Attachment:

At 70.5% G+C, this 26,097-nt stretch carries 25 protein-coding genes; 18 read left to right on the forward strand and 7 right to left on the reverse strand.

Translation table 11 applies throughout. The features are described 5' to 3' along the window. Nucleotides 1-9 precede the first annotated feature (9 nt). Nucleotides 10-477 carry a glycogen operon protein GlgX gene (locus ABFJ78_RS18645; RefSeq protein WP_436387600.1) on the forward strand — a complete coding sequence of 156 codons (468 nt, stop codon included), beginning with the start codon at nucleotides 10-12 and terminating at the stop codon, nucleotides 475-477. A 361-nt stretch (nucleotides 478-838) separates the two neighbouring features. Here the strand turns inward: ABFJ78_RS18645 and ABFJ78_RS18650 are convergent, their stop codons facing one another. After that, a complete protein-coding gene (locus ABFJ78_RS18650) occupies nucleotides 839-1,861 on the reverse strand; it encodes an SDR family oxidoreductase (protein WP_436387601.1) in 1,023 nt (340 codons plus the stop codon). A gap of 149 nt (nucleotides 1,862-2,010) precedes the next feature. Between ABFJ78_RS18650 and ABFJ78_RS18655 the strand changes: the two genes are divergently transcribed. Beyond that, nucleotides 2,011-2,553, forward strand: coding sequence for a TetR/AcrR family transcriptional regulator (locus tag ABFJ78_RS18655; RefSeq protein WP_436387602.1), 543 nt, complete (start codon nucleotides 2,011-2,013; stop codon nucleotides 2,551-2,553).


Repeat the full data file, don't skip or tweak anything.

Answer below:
At 70.5% G+C, this 26,097-nt stretch carries 25 protein-coding genes; 18 read left to right on the forward strand and 7 right to left on the reverse strand.

Translation table 11 applies throughout. The features are described 5' to 3' along the window. Nucleotides 1-9 precede the first annotated feature (9 nt). Nucleotides 10-477 carry a glycogen operon protein GlgX gene (locus ABFJ78_RS18645; RefSeq protein WP_436387600.1) on the forward strand — a complete coding sequence of 156 codons (468 nt, stop codon included), beginning with the start codon at nucleotides 10-12 and terminating at the stop codon, nucleotides 475-477. A 361-nt stretch (nucleotides 478-838) separates the two neighbouring features. Here the strand turns inward: ABFJ78_RS18645 and ABFJ78_RS18650 are convergent, their stop codons facing one another. After that, a complete protein-coding gene (locus ABFJ78_RS18650) occupies nucleotides 839-1,861 on the reverse strand; it encodes an SDR family oxidoreductase (protein WP_436387601.1) in 1,023 nt (340 codons plus the stop codon). A gap of 149 nt (nucleotides 1,862-2,010) precedes the next feature. Between ABFJ78_RS18650 and ABFJ78_RS18655 the strand changes: the two genes are divergently transcribed. Beyond that, nucleotides 2,011-2,553, forward strand: coding sequence for a TetR/AcrR family transcriptional regulator (locus tag ABFJ78_RS18655; RefSeq protein WP_436387602.1), 543 nt, complete (start codon nucleotides 2,011-2,013; stop codon nucleotides 2,551-2,553).